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Should the U.S. government provide financial aid to U.S. automakers?

Response Percent Votes
71% 119
22% 37
Not sure.
6% 11
Total 167


labmonkey 9 years, 7 months ago

I cant believe I am saying this, but I think they should. I was against the bailout, but this would actually save thousands of jobs (and not just bail out golden-parachuted fat cats like those of AIG). And I would really hate to see two iconic, American names like Chevy and Ford go down. If they are allowed to die, a piece of America dies.

LogicMan 9 years, 7 months ago

If anything, the bailout should take the form of financing after going into bankruptcy reorganization. The companies can shed their legacy burdens, and downsize to a more profitable level.

SMe 9 years, 7 months ago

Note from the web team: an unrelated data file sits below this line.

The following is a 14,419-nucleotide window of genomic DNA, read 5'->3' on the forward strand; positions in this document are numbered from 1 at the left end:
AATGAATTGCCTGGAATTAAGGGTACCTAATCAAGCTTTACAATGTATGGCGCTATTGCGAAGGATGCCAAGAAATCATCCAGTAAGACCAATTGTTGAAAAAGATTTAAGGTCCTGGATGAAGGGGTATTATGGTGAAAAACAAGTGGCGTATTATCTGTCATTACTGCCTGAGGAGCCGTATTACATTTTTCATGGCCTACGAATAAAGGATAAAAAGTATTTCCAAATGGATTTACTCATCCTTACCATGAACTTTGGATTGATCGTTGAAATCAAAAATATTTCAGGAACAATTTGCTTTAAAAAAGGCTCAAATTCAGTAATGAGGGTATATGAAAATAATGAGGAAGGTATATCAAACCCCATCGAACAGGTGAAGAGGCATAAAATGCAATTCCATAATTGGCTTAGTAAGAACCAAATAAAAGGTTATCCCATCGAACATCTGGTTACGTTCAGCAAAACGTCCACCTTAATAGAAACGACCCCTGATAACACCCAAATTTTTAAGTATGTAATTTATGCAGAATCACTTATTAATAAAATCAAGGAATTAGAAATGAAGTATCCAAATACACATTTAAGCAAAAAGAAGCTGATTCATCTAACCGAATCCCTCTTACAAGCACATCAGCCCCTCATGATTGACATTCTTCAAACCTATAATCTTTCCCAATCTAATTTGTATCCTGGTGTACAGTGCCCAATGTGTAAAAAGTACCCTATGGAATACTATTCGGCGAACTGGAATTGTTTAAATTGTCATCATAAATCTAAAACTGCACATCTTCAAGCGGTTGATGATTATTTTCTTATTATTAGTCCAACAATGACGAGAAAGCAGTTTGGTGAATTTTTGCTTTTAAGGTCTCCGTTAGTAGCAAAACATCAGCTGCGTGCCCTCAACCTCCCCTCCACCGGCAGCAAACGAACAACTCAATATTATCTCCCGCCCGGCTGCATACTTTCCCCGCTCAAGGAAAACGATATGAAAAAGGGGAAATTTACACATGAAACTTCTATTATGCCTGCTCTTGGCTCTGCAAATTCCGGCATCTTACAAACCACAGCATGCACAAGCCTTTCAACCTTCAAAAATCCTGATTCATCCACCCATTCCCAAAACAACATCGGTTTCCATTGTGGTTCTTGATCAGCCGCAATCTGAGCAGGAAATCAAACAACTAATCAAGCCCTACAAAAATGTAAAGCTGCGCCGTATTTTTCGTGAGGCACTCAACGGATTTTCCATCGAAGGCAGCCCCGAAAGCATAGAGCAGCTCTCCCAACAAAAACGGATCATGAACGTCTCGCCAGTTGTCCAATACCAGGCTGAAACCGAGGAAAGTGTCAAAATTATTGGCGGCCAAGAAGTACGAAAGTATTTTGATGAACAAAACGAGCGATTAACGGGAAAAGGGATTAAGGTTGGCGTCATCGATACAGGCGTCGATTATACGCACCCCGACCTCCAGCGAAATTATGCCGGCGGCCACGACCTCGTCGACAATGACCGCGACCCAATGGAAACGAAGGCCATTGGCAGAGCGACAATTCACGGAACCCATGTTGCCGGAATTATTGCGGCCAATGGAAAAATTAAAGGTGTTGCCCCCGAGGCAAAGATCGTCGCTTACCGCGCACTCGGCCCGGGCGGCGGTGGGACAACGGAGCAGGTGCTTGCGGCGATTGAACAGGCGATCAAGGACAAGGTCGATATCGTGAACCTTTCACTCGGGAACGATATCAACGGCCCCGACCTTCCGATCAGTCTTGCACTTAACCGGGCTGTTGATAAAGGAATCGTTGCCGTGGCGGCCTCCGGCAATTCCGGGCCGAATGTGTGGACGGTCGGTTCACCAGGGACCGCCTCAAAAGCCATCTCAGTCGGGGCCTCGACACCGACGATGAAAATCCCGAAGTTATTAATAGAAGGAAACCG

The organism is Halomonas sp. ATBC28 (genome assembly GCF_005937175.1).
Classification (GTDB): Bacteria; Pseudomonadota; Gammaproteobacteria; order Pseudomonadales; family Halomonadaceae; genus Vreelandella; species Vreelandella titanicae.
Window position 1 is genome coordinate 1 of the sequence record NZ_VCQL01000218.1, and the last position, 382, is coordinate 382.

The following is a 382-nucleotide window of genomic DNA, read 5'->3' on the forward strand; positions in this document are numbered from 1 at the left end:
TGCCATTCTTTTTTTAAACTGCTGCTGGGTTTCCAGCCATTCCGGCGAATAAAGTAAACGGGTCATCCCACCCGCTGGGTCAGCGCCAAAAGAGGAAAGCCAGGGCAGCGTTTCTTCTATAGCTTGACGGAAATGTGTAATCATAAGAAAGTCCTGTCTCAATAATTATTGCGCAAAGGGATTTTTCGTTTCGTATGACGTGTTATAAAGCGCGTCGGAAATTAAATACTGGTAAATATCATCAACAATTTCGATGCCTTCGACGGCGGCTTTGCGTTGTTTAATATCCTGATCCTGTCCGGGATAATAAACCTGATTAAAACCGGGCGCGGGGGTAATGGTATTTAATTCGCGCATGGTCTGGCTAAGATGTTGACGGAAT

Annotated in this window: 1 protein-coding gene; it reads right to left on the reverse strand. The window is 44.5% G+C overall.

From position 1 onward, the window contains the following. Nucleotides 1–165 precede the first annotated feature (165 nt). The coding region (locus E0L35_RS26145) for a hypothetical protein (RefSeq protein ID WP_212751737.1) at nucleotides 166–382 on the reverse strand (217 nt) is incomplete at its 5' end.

How can anyone in their right mind respond No?The loss of the American auto industry would be the straw that breaks the camel's back. We're not talking thousands of jobs here folks we're talking millions - auto workers, administrative support and companies that supply the factories.Americans are a stupid people! You'll let Bush & Paulson bail out their high rolling friends but when it's time to save a complete industry you say no.Fools - I give up on you.

persevering_gal 9 years, 7 months ago

Yes!!!! I don't agree with how much money the government has given AIG, but when it comes to automakers in the U.S., - DO IT!!! These plants provide thousands of jobs for Americans. If we do not provide for them, the companies will either go out of business or move across seas. This would only make our economy look worse than it is now. They are asking for $25 million at the moment in comparison to AIG's 150+ billion dollars.

MeAndFannieLou 9 years, 7 months ago

Hey, "we" didn't "let" Bush and Paulson bail out the banks - remember, we almost unanimously yelled "No!" - they just do what they're going to do anyway. That's how this administration has been - completely unresponsive to "we the people".I think the government should BUY GM and gradually steer the company to building small fuel efficient cars, electric cars, and eventually, railroad cars (yes, we really do need to build up our railways).